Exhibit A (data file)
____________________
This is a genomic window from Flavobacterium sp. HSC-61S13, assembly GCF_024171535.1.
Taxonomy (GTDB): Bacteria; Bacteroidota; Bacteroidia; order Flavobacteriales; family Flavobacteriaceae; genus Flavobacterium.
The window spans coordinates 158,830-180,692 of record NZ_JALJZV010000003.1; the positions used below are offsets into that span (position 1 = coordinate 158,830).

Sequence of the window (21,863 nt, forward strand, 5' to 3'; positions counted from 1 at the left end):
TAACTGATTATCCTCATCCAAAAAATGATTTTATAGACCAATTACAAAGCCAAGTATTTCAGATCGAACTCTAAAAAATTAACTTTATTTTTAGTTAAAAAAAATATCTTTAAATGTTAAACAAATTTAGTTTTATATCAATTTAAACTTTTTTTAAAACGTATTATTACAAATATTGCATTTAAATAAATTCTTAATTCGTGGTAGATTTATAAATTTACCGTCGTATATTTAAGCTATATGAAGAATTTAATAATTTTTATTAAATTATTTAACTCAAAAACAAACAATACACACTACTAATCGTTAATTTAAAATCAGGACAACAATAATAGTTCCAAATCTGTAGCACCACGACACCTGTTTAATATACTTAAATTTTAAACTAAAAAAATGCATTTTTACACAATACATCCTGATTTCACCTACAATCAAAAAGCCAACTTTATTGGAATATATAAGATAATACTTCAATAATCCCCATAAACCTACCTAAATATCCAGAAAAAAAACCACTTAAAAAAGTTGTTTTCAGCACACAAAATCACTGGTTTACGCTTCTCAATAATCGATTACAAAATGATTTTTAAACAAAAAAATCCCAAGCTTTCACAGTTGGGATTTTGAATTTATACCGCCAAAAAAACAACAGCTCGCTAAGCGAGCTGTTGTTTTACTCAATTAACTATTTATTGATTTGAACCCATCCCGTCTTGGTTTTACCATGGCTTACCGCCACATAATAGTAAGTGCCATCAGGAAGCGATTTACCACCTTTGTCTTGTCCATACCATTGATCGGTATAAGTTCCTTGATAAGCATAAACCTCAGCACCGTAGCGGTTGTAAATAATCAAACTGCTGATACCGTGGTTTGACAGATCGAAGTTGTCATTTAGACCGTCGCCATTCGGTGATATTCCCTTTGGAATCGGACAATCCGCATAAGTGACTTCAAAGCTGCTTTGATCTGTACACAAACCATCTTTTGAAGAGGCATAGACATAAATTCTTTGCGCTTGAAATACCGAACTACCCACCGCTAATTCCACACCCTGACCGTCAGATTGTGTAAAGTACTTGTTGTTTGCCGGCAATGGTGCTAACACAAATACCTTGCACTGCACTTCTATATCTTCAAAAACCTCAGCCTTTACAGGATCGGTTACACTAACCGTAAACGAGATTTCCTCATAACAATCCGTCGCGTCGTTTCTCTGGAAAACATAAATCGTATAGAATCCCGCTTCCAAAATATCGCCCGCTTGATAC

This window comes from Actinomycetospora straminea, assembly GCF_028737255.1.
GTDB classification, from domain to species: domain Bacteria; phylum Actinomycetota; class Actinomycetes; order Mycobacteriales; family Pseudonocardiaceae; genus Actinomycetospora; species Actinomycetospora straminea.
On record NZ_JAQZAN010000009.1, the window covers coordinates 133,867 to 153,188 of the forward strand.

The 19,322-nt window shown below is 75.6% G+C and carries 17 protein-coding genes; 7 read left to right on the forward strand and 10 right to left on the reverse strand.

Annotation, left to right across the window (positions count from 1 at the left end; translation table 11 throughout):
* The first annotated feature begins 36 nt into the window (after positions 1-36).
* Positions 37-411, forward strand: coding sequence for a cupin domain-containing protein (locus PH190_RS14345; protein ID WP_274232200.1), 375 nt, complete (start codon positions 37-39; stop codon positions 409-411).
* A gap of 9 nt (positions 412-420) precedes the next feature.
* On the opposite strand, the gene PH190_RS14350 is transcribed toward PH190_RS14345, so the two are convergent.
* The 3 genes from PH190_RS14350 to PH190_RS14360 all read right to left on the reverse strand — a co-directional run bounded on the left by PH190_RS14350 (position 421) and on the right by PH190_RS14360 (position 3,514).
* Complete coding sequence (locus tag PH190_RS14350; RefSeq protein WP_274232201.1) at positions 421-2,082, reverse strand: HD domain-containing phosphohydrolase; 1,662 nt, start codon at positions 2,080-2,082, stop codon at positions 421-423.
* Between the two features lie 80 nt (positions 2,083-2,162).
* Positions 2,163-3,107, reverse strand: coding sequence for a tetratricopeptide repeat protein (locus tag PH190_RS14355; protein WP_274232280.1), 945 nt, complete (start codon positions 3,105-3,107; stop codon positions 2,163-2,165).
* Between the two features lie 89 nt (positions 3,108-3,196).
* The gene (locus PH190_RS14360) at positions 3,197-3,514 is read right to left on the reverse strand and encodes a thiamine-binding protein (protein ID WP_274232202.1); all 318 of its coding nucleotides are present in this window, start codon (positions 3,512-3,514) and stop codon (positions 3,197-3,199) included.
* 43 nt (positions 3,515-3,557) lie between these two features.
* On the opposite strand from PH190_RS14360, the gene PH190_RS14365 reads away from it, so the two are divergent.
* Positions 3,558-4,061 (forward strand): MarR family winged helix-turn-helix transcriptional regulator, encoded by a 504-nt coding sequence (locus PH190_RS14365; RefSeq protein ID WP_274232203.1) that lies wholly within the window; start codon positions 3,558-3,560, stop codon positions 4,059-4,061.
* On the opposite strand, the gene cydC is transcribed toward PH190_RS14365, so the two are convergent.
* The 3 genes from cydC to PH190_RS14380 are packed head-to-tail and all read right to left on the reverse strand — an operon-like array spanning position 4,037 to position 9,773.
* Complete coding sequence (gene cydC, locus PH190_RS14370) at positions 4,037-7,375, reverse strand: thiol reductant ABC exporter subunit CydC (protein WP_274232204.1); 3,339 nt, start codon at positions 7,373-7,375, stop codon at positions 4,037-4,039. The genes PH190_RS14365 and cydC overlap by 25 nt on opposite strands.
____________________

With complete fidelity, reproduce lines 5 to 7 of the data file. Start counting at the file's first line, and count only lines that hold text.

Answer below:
TAACTGATTATCCTCATCCAAAAAATGATTTTATAGACCAATTACAAAGCCAAGTATTTCAGATCGAACTCTAAAAAATTAACTTTATTTTTAGTTAAAAAAAATATCTTTAAATGTTAAACAAATTTAGTTTTATATCAATTTAAACTTTTTTTAAAACGTATTATTACAAATATTGCATTTAAATAAATTCTTAATTCGTGGTAGATTTATAAATTTACCGTCGTATATTTAAGCTATATGAAGAATTTAATAATTTTTATTAAATTATTTAACTCAAAAACAAACAATACACACTACTAATCGTTAATTTAAAATCAGGACAACAATAATAGTTCCAAATCTGTAGCACCACGACACCTGTTTAATATACTTAAATTTTAAACTAAAAAAATGCATTTTTACACAATACATCCTGATTTCACCTACAATCAAAAAGCCAACTTTATTGGAATATATAAGATAATACTTCAATAATCCCCATAAACCTACCTAAATATCCAGAAAAAAAACCACTTAAAAAAGTTGTTTTCAGCACACAAAATCACTGGTTTACGCTTCTCAATAATCGATTACAAAATGATTTTTAAACAAAAAAATCCCAAGCTTTCACAGTTGGGATTTTGAATTTATACCGCCAAAAAAACAACAGCTCGCTAAGCGAGCTGTTGTTTTACTCAATTAACTATTTATTGATTTGAACCCATCCCGTCTTGGTTTTACCATGGCTTACCGCCACATAATAGTAAGTGCCATCAGGAAGCGATTTACCACCTTTGTCTTGTCCATACCATTGATCGGTATAAGTTCCTTGATAAGCATAAACCTCAGCACCGTAGCGGTTGTAAATAATCAAACTGCTGATACCGTGGTTTGACAGATCGAAGTTGTCATTTAGACCGTCGCCATTCGGTGATATTCCCTTTGGAATCGGACAATCCGCATAAGTGACTTCAAAGCTGCTTTGATCTGTACACAAACCATCTTTTGAAGAGGCATAGACATAAATTCTTTGCGCTTGAAATACCGAACTACCCACCGCTAATTCCACACCCTGACCGTCAGATTGTGTAAAGTACTTGTTGTTTGCCGGCAATGGTGCTAACACAAATACCTTGCACTGCACTTCTATATCTTCAAAAACCTCAGCCTTTACAGGATCGGTTACACTAACCGTAAACGAGATTTCCTCATAACAATCCGTCGCGTCGTTTCTCTGGAAAACATAAATCGTATAGAATCCCGCTTCCAAAATATCGCCCGCTTGATAC

This window comes from Actinomycetospora straminea, assembly GCF_028737255.1.
GTDB classification, from domain to species: domain Bacteria; phylum Actinomycetota; class Actinomycetes; order Mycobacteriales; family Pseudonocardiaceae; genus Actinomycetospora; species Actinomycetospora straminea.